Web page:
British and Irish Communist Organisation

British and Irish Communist Organisation

The British and Irish Communist Organisation (B&ICO) was a small and independent-minded communist organisation based in London, Belfast and Dublin. Its leader was Brendan Clifford. The group produced a great number of pamphlets, and a regular publication, "The Communist".



The ICO undertook an investigation into the development of Maoism, and concluded that it was not a suitable model for an anti-revisionist group. Mao had supported Khrushchev's "revisionism". [ [ "The Communist Party of China and the Twentieth Congress of the CPSU"] , B&ICO, on the Communist Party Alliance Website.] .

One founder-member, Dennis Dennehy, was Secretary of the "Dublin Housing Action Committee", which organised a highly successful protest in the early 1960s.

They republished works by Stalin and by James Connolly, accusing the official Connolly Association of seriously misrepresenting his views.

Northern Ireland crisis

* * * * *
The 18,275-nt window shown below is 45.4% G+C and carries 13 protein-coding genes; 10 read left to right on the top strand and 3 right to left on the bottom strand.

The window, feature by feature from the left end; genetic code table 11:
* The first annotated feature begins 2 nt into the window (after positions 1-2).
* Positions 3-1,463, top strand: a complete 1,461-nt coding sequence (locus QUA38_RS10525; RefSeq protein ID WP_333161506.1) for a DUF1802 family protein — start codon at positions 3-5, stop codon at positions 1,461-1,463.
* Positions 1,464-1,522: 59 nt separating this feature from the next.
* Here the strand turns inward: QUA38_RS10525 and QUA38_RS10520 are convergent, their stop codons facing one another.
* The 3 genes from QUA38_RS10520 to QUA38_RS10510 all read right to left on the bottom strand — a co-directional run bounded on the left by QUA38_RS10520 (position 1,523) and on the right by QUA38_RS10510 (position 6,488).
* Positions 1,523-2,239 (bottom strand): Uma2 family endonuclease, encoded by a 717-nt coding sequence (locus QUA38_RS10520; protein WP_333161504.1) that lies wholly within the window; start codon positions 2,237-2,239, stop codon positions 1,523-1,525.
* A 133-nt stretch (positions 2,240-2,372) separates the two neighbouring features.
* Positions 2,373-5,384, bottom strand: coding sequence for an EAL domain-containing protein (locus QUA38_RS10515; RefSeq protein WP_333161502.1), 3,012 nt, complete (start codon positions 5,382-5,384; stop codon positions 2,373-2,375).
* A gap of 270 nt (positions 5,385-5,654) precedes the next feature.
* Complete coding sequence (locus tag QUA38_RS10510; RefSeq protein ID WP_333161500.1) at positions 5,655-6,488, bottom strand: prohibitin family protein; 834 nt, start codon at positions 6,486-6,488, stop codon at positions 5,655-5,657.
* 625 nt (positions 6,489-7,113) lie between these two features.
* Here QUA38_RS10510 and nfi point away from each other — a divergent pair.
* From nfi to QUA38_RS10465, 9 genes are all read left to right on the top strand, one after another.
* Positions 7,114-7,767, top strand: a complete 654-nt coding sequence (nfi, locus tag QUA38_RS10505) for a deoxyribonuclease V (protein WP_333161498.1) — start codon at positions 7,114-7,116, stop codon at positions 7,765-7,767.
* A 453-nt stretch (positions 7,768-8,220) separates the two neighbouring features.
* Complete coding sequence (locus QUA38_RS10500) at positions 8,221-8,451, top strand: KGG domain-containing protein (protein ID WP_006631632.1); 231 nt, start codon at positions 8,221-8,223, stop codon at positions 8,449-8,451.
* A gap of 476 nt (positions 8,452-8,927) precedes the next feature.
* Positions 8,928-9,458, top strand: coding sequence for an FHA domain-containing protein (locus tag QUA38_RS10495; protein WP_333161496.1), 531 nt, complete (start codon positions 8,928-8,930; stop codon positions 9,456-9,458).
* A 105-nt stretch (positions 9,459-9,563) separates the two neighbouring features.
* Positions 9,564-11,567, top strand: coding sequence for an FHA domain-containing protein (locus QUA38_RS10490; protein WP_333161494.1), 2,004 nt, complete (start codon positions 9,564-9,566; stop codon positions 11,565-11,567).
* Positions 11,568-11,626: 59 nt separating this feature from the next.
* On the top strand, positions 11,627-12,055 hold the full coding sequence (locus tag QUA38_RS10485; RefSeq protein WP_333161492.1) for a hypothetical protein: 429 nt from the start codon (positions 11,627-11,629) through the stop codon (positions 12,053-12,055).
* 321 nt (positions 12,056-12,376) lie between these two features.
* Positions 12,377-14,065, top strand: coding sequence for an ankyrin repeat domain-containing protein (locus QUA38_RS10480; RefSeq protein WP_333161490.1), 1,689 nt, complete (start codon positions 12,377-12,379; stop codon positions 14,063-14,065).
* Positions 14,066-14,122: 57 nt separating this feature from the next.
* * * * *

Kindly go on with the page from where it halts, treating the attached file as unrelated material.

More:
In the initial stages of the conflict in Northern Ireland, the ICO (as it then was) took part in the defence of Catholic areas from Protestant attacks. Fact|date=February 2007 It was critical of both the IRA leadership and of the people who later created the Provisional IRA. The ICO line was the Two Nations Theory - that the Ulster Protestants were a nation in their own right, [ [ "Labour in Northern Ireland"] , originally published in the "Irish Times", from the Daily Moiders Website, 19 October 2004; Phil Ferguson, [ "BICO"] , on the Marxism Mailing List, 7 November 2000] and that Irish Catholics could not determine the whole of the island of Ireland as a country. This led them to consider that the Ulster Workers Council Strike [Brian Cahill, [ "Irish Stalinists"] , on the Marxism Mailing List, 7 November 2000] was based on a reasonable demand - the rejection of a Council of Ireland until the Republic of Ireland dropped its constitutional claim to be the only legitimate government of the whole island. As is documented in the republished strike bulletin, there was no actual connection between them and the Ulster Workers Council. Their position naturally led to heavy criticism from the left [Peter Hunt, [ "The 'Marxism' of the British & Irish Communist Organisation"] , from Peter Hunt, "Northern Ireland: For Workers' Unity" (1974), Socialist Party of Ireland; Peter Taaffe, [ Two Nations?] , Militant Irish Monthly (1972), reprinted in "ibid."; Brian Trench, [ "The Two Nations Fallacy"] , "International Socialism 1:51", April 1972, pp. 23-29.] and the nickname "The Peking Branch of the Orange Order". A small group disagreed with the party's policies, and split to form the Communist Organisation in the British Isles.